I put a lot of hard work this semester to get the kykernel.com site more traffic.
My goals were set. Twenty percent increase in pageviews. Twenty percent increase in visits.
Redesign the website with a new theme. Something more attractive than what it looked like then, something with more entry points and a dash of pizzazz. It needed to grab their attention, the design that is, in case the content wasn’t living up to general standards.
I met my goals.
But my strategy wasn’t the counterweight to tip the scales. Instead, it was the content. My website wasn’t compensating the headlines, the images, the excerpts. My website was complementing it. And even that is a guess.
What isn’t a guess is our huge boost in time-on-site and the increase in links and shares to our stories. This semester, we had content kings working our news, sports, opinions and features desks. They brought on talented writers and columnists, and pumped out the kind of content our audience was looking for.
Perhaps the new do rose the morale in the newsroom. Editors were more pumped than ever to get their content published on the site. Writers and readers both gave me a pat on the back. And I took a bow to my bosses when I presented our successful report on the semester’s traffic boost.
But I refuse to take credit. The people working with me at the Kernel were content kings and breaking news barons, a refreshing turn of pace for a historically print-first newsroom.
This Thanksgiving I made the not-so-astute observation that all the adults were thoroughly connected. Not to each other in deep, enriching family conversation, but rather connected to the Internet.
I noticed my parents surfing on Facebook, uploading photos of family in tryptophan-induced comas. When I couldn’t find the UK basketball game on TV, my grandpa easily navigated to the live stream feed online, commenting on the high-resolution picture quality in contrast to other games he watched earlier that week.
I have four sets of grandparents. All of them have a presence on Facebook. Two sets use Skype fluently. One grandpa has more apps on his iPhone than I do, and I’m kind of an app freak.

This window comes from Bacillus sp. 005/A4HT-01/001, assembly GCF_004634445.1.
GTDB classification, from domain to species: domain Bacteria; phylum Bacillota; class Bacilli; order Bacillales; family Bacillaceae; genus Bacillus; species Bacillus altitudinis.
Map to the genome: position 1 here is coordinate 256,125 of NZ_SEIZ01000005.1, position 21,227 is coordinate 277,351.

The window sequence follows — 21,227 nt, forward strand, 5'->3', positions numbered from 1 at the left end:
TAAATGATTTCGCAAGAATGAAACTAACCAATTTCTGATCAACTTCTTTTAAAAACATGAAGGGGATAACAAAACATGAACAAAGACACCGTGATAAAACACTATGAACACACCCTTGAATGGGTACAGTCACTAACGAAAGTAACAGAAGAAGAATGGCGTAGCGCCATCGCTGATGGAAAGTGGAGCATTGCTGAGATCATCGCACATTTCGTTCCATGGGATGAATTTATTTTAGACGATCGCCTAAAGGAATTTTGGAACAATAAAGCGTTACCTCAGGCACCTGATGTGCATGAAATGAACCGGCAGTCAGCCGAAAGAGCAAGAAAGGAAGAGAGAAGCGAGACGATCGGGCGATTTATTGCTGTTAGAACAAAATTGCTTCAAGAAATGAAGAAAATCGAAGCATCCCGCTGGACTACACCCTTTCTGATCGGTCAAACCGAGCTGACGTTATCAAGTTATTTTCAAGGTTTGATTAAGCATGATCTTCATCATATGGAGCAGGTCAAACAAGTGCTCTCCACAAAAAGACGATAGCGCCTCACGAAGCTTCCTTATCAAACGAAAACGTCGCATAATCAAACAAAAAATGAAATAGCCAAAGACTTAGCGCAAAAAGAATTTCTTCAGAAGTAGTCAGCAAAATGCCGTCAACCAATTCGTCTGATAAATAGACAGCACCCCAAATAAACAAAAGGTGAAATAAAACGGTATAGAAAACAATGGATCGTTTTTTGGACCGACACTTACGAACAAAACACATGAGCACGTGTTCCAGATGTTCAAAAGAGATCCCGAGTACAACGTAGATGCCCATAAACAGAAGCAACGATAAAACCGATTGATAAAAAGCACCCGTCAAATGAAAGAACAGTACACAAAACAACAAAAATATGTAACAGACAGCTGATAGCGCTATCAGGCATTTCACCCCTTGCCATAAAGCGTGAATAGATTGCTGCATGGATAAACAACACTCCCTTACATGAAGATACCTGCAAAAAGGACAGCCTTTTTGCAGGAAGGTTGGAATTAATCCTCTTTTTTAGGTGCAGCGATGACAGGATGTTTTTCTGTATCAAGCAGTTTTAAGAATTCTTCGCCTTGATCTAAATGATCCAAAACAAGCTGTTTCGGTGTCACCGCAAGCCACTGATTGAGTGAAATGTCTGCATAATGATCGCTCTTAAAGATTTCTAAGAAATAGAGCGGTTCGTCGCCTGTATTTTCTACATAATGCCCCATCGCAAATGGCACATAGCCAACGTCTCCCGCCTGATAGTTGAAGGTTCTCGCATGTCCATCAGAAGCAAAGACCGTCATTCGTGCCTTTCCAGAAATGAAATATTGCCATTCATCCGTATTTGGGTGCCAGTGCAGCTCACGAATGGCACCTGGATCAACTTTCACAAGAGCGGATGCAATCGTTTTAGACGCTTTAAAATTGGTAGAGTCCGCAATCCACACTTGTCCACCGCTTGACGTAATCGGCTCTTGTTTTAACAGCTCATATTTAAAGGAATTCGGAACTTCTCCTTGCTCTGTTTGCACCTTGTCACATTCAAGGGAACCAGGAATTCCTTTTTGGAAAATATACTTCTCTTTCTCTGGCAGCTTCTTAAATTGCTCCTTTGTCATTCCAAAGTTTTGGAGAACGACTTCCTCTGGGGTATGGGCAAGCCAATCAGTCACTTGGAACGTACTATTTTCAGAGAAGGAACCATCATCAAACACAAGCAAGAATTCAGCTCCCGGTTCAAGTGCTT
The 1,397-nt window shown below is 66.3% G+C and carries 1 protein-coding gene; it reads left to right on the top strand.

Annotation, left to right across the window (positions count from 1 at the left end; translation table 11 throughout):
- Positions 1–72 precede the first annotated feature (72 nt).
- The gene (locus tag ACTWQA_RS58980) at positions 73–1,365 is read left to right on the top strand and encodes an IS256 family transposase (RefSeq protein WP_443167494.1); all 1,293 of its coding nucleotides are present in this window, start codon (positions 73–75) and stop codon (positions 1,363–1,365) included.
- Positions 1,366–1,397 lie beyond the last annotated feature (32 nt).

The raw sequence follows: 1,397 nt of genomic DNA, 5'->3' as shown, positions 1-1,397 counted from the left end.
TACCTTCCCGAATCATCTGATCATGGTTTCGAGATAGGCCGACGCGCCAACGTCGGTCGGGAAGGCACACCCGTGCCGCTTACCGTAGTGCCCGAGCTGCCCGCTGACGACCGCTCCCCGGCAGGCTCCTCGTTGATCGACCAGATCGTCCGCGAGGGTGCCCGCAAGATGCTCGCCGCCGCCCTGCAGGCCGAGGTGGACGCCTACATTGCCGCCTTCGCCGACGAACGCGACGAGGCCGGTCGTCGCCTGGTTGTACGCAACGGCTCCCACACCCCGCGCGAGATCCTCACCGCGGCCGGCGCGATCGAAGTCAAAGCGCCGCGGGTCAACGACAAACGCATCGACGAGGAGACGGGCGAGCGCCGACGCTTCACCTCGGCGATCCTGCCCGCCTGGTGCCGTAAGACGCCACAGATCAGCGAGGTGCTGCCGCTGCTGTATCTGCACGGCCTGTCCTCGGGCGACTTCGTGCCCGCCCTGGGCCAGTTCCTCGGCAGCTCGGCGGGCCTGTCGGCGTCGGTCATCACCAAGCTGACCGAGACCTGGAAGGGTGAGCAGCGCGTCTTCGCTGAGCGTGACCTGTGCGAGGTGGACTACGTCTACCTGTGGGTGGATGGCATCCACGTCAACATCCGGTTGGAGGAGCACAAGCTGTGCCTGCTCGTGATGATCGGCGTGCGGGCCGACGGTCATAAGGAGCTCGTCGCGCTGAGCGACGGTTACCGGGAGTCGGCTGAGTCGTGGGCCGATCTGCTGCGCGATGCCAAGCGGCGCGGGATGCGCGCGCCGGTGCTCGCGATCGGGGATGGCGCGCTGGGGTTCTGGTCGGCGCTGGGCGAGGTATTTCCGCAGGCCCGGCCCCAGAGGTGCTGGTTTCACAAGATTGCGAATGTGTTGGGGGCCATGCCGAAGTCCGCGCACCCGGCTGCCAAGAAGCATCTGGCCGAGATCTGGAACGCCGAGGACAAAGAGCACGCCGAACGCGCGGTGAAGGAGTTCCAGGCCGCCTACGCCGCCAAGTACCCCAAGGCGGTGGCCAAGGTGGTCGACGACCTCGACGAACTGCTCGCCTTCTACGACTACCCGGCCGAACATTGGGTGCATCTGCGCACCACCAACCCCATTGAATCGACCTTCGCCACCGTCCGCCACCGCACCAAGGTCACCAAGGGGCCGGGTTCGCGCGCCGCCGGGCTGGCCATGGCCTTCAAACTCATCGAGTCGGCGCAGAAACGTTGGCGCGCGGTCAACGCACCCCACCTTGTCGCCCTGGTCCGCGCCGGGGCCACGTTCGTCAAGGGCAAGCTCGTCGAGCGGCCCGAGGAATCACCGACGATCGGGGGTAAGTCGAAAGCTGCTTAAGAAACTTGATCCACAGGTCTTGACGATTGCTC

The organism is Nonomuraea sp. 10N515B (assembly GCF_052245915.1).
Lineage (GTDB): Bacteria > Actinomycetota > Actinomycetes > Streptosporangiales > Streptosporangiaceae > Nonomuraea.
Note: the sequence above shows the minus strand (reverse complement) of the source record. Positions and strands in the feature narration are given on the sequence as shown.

But I shouldn’t have freaked out.
Baby boomers accounted for more than 25 percent of all active users on social networking sites in 2010, according to a study from the Pew Research Center. In 2008, people over the age of 50 accounted for only 11 percent of all cyber-socialites.
Compare those numbers to the percent of college-age students, which took a significant decline from 28 percent in 2008 to 16 percent in 2010.
The exact demographic Mark Zuckerberg targeted when founding Facebook has become a minority on it.
And if your grandpappy is still wired on coffee instead of to a keyboard, don’t expect that to last. DoSomething.org launched a campaign to educate grandparents on how to use new technology called “Grandparents Gone Wired.” It plans on rewarding little Jimmy down the street from grandma to teach her how to use her laptop in exchange for sweet iTunes gift cards and other rewards.
With the average Facebook user more likely bound on an express train to a mid-life crisis than an entry-level job opening, perhaps it is time to re-evaluate how youth and young adults view social media.
Growing up with social networks, students have become acclimated to the perception that they were a part of an exclusive club. Now, that club is family friendly.
When teachers and community members would preach to me in high school about “keeping my online profile clean,” I took the advice half-heartedly. I didn’t know who was looking at my profile, unless they liked or commented on a status. If they didn’t like it, oh well.
This is not the case anymore. My family serves as a constant reminder that I’m being watched every time they like a post I know they don’t understand.
I’ve realized our use of social media should be maturing with our age. But even if it does, social networks are getting older faster than we are.
Remember, Facebook is not a party house. It’s your mammaw’s house. And every day is Thanksgiving.
Brandon Goodwin is a journalism junior and Kernel’s web director. Email firstname.lastname@example.org.